The Silence Kit – Dislocations

The Silence Kit - Dislocations

The last release by Philly’s The Silence Kit has its moments, and the new record Dislocations does as well. Overall, though, this one doesn’t have quite the same overall impact and it’s difficult to say exactly what’s changed. The music hasn’t changed drastically.

This album sounds as though the band has gone for more of an 80s sound. Opener “Let There Be No Hurt” has the kind of dancefloor beat that some of the old postpunks put behind their snarling, sneering tracks. In fact, the band has managed to pull off a bit of Josef K on this and a few of the other tracks. Instead of biting political or agitprop discursions, The Silence Kit tends towards emoish (not a criticism) subject matter. Closing track “I’ll Always Bring You Down” bookends the album with another urgent, guitar-driven cut. These two songs show off the band’s best traits: headlong and desperate, the band pulls together and makes appealing music delivered with conviction. Light bits of synth do more to mark the band’s influences than get in the way, which is a good thing.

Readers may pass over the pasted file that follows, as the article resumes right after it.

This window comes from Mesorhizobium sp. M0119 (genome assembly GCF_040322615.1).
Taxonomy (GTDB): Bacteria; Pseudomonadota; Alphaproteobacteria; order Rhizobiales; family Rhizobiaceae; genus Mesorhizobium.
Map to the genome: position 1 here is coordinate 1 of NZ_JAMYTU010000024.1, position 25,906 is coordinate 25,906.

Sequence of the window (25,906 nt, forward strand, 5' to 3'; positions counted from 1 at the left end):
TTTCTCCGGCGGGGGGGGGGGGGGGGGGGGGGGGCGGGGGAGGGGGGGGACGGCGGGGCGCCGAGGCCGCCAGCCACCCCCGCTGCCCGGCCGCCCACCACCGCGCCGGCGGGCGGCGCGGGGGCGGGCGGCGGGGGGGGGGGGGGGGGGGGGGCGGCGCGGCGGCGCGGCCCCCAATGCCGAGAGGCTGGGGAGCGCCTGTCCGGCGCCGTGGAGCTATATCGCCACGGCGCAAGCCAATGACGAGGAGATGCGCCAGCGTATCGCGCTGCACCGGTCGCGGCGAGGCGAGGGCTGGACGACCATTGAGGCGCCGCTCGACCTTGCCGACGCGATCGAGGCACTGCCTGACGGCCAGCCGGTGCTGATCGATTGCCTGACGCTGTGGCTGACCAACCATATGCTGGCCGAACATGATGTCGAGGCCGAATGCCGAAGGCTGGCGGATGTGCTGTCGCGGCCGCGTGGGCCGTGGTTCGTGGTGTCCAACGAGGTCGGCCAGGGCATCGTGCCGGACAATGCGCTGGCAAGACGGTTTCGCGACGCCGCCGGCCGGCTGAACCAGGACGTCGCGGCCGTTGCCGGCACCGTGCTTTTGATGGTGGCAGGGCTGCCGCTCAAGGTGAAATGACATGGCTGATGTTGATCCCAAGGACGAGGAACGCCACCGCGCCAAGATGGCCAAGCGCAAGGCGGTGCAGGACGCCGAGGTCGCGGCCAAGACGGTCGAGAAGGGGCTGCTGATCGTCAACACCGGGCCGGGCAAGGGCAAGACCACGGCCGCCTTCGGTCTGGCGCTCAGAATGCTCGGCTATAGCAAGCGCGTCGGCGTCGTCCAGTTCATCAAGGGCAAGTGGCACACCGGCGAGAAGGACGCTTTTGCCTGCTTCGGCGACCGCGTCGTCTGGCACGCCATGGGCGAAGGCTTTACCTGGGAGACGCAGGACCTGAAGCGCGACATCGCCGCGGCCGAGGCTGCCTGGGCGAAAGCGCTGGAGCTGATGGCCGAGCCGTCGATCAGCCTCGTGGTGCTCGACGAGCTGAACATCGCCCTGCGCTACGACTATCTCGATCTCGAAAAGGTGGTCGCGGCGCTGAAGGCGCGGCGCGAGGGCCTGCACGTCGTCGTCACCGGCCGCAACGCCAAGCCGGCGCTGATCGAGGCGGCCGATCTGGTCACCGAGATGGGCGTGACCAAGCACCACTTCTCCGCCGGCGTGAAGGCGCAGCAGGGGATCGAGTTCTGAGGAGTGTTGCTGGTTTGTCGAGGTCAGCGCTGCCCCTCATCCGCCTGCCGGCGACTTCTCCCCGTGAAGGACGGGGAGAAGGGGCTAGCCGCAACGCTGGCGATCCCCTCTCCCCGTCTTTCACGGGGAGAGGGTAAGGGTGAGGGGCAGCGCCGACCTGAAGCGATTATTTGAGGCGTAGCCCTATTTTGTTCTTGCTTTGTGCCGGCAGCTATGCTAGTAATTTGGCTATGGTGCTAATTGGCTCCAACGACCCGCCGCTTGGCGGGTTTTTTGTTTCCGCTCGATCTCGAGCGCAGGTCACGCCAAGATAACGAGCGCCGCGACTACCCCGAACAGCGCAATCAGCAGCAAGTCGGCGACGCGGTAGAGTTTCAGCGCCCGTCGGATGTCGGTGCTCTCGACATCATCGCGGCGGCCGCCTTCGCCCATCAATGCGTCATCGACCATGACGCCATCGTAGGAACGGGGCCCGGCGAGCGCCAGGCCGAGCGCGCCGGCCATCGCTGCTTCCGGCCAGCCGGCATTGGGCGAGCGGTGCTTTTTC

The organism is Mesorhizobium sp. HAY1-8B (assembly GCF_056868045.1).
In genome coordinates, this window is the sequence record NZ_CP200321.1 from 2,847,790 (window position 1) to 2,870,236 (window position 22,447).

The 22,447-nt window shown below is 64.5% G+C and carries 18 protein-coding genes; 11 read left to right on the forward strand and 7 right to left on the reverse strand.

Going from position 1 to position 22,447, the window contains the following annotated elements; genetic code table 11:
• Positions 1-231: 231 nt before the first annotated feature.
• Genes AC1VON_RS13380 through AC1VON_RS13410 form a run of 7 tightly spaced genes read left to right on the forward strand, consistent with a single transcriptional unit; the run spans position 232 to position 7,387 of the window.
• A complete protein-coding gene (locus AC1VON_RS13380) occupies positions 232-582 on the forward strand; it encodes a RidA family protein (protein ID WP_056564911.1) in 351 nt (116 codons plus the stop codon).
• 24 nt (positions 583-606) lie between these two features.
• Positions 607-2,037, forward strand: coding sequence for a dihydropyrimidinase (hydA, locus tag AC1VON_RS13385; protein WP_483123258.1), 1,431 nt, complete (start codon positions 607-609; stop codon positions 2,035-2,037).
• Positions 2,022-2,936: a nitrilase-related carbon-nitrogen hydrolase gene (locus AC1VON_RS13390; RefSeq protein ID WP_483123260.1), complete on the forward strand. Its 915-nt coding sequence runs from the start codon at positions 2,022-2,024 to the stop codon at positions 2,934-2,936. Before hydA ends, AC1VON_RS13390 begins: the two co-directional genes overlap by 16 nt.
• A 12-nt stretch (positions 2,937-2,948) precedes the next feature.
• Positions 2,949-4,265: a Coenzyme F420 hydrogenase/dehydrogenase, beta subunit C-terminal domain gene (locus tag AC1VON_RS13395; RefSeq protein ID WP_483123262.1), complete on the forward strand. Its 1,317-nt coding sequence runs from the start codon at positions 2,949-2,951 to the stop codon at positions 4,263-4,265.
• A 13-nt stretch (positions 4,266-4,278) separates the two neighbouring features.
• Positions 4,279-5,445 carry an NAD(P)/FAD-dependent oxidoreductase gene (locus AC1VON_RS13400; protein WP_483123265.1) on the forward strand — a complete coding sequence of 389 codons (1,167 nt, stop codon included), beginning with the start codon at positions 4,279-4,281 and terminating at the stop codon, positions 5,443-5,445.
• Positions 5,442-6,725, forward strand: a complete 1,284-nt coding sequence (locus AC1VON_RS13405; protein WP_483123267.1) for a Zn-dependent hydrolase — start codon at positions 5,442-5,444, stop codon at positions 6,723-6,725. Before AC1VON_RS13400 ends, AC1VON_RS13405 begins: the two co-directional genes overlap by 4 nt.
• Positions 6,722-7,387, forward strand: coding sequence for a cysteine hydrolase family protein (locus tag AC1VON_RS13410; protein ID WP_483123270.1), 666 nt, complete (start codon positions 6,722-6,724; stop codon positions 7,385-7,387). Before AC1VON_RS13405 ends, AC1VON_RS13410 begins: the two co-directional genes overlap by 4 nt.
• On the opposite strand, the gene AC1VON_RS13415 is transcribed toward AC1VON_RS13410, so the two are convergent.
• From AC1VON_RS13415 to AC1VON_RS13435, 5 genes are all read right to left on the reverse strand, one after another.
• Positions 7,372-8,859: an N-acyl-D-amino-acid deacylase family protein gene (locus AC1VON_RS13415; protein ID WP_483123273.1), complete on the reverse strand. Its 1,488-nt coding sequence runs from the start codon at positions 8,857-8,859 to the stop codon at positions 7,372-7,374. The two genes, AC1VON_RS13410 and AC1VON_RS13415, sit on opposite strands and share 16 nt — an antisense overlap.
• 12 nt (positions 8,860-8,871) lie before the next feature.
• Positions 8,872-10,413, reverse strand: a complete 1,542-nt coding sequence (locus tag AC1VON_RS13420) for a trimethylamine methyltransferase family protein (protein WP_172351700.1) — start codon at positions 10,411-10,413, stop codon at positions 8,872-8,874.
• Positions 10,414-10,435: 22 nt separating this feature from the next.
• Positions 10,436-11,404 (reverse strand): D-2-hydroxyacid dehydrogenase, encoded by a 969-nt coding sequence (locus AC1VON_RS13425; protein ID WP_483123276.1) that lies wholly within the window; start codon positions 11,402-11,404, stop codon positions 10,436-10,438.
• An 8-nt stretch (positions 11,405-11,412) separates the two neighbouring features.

Tracks like “Fire Escape” don’t have quite the same impact, though. The first two-thirds of the song, done at a slow pace, seem to go on a bit too long or seem somewhat forced, and it’s not until the last third that the band gets back into high gear. It could be that the slower passages dwell too much on the vocals, which don’t always quite convey (a bit off key, maybe?). The song’s Springhouse ending almost makes up for the slow start. “Bad Months” never quite gets up to speed, leaving the listener feeling like the band is even constrained by its own choice of pacing, and the same could be said of “Spent Too Long Waiting.” Playing up the misery angle doesn’t always translate. It seems that the band’s sweet spot is in its charging, postpunk-influenced numbers, where the band feels like a unit.

A nice surprise is the simple, affecting “The Magician,” whose key changes and mood — plus its choruses’ hook — redeem what could have been something uninspiring. As with some of the Clinic records, the good songs can be really good, but sometimes you have to go through the less engaging material to find them.